Introducing hushnote

This weekend I decided I wanted to fix my password problem. That is, I wanted my passwords secure and managed in the cloud.

Let me introduce hushnote, yet another host-proof, web-based password and secret information manager. I was inspired by the simplicity of Aaron Boodman's halfnote and Brett Cannon's Oplop. Combining the two felt natural.

Here is my suggested usage pattern for hushnote:
  • Think up a master password and enter it into the "Oplop password" box.
  • Think up a label (for instance, "hushnote", "foo", or "spam") for hushnote and enter it into the "Oplop label" box (which replaces the password box after entering your password). The Oplop algorithm will generate a new hushnote password for you based on the combination of your master password and hushnote label.
  • Copy the password into the "hushnote password" box and fetch your encrypted note.
  • Now, use the encrypted note to store your Oplop labels for other sites or any other secret information you want to keep track of.
Hushnote handles all hashing, encryption, and decryption locally in the browser. Your passwords, labels, and notes are never sent to the server unencrypted. Hushnote is served over SSL so you can be confident that it is actually hushnote you are connecting to and that it hasn't been modified in flight by any meanie-pants hackers.

The source code isn't complicated, but here's the highlight reel:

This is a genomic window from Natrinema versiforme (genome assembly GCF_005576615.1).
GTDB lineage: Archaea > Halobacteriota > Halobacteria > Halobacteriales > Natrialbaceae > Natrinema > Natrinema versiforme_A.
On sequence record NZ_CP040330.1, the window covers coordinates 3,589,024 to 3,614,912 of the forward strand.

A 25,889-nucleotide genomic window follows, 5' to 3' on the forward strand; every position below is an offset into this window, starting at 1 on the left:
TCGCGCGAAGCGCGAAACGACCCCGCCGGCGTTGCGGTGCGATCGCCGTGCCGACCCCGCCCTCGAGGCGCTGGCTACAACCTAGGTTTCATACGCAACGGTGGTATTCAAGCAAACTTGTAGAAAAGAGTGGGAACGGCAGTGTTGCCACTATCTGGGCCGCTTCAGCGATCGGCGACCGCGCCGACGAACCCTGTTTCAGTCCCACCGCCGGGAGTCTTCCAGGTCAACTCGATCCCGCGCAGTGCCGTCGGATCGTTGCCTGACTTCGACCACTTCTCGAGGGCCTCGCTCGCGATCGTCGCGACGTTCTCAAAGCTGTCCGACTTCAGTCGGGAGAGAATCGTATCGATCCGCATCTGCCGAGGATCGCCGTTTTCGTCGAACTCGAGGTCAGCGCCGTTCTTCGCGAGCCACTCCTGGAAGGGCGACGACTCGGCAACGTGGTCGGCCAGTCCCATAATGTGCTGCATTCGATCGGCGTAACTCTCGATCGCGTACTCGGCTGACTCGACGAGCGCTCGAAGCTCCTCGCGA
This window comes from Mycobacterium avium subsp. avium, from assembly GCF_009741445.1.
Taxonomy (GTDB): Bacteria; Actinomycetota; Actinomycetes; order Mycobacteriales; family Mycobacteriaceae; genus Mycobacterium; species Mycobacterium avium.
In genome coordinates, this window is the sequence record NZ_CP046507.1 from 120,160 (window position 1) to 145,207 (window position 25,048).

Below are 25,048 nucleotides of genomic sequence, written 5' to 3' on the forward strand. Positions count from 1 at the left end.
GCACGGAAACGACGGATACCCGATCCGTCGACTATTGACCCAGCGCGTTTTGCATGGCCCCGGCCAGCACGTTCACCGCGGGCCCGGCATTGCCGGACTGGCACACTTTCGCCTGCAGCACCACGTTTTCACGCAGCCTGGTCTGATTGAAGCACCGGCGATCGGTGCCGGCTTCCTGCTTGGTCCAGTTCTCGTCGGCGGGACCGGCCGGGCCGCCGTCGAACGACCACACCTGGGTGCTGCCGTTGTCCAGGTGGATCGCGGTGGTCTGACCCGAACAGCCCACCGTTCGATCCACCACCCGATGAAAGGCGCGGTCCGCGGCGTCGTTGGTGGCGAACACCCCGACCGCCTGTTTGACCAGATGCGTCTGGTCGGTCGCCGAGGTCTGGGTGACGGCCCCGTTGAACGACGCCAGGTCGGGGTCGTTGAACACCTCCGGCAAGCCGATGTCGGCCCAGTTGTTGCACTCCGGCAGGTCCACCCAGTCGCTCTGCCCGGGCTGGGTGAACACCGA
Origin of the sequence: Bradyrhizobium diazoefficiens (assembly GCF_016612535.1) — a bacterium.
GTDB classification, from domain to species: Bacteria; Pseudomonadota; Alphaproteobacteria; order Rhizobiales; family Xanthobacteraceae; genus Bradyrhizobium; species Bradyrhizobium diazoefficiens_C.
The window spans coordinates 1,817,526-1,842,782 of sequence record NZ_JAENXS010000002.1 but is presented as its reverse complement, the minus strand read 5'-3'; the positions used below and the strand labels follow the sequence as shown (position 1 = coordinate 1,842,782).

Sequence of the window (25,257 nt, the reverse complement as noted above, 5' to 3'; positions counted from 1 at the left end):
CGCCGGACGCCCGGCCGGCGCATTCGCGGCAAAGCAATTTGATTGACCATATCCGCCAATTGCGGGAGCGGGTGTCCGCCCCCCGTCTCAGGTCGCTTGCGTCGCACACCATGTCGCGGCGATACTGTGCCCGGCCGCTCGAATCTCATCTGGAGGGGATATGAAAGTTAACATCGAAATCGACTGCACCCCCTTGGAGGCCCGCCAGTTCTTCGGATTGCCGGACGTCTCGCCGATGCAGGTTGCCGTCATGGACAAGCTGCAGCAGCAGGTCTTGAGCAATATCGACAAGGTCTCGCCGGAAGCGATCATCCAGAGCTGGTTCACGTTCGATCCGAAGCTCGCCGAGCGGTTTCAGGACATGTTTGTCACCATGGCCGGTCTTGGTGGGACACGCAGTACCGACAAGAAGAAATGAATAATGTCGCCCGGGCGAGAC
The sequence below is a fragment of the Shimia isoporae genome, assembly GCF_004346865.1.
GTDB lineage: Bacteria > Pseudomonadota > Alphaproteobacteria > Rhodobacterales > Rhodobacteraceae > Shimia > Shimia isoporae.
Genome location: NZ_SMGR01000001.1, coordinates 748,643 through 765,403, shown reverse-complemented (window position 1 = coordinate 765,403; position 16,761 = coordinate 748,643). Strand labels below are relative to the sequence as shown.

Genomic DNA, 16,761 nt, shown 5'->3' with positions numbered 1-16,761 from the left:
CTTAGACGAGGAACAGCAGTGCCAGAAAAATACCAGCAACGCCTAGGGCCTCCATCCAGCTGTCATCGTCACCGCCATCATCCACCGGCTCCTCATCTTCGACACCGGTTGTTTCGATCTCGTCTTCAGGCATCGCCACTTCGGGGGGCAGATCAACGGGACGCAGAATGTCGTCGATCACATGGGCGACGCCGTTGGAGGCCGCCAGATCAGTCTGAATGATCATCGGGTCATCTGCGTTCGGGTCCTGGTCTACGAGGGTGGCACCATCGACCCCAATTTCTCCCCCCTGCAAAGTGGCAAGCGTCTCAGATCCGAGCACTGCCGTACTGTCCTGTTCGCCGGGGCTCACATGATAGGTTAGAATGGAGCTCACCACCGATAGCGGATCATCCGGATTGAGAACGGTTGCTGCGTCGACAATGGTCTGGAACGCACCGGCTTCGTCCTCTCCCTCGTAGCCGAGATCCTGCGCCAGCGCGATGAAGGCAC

• Your hushnote password is hashed to check if it matches the password used to encrypt the content stored on the server. This is sent along with the first AJAX call to retrieve your note.
  • Your hushnote password is then used to decrypt the content retrieved from the server.
  • Finally, your hushnote password is used to encrypt the note. Your encrypted content and password hash are sent to the server in the second AJAX call.

2 comments:

  1. Sweet! It would be nice if it didn't show my passwords in plain text as I type, though. (Happens in Chrome 4.0.220.1 on Linux and Chrome 3.0.195.27 on Windows at least).

    And another question from the paranoid peanut gallery: it seems that unless we want to audit the Javascript *every time* we use hushnote, we're basically relying on you staying honest/secure. (SSL just tells us that we're really connected to hushnote.appspot.com; it doesn't assure us that what's hosted there is what we want).

    In other words, it seems like info stored on hushnote is only as secure (for all users) as Damon's personal Google Account password. When Evil Hacker {Wom,M}an hacks your google acct, they can then upload different code to hushnote that has an identical UI but that sends (say) my oplop master password and my hushnote label straight to the baddie.

    If not, then it seems like the right thing is to use a different oplop master password for hushnote than for everything else, and to only store things like oplop labels in my hushnote file.

    Am I missing something?

    Thanks for writing this. If I can satisfy my paranoia, it will noticeably improve my life. :)

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  2. @Will The plain-text password is a known issue. I just haven't found a way to fix it that I like yet. As for verifying that the content of hushnote hasn't changed, I gave it some thought. I don't think it's possible to do that without having out-of-band monitoring or checking of the content. A browser extension would be ideal. In the mean time, I can offer you this script. Also, I use Oplop to generate my hushnote password. If a baddie did change the source of the page, he could send himself anything he wanted (passwords, labels, notes, etc.).

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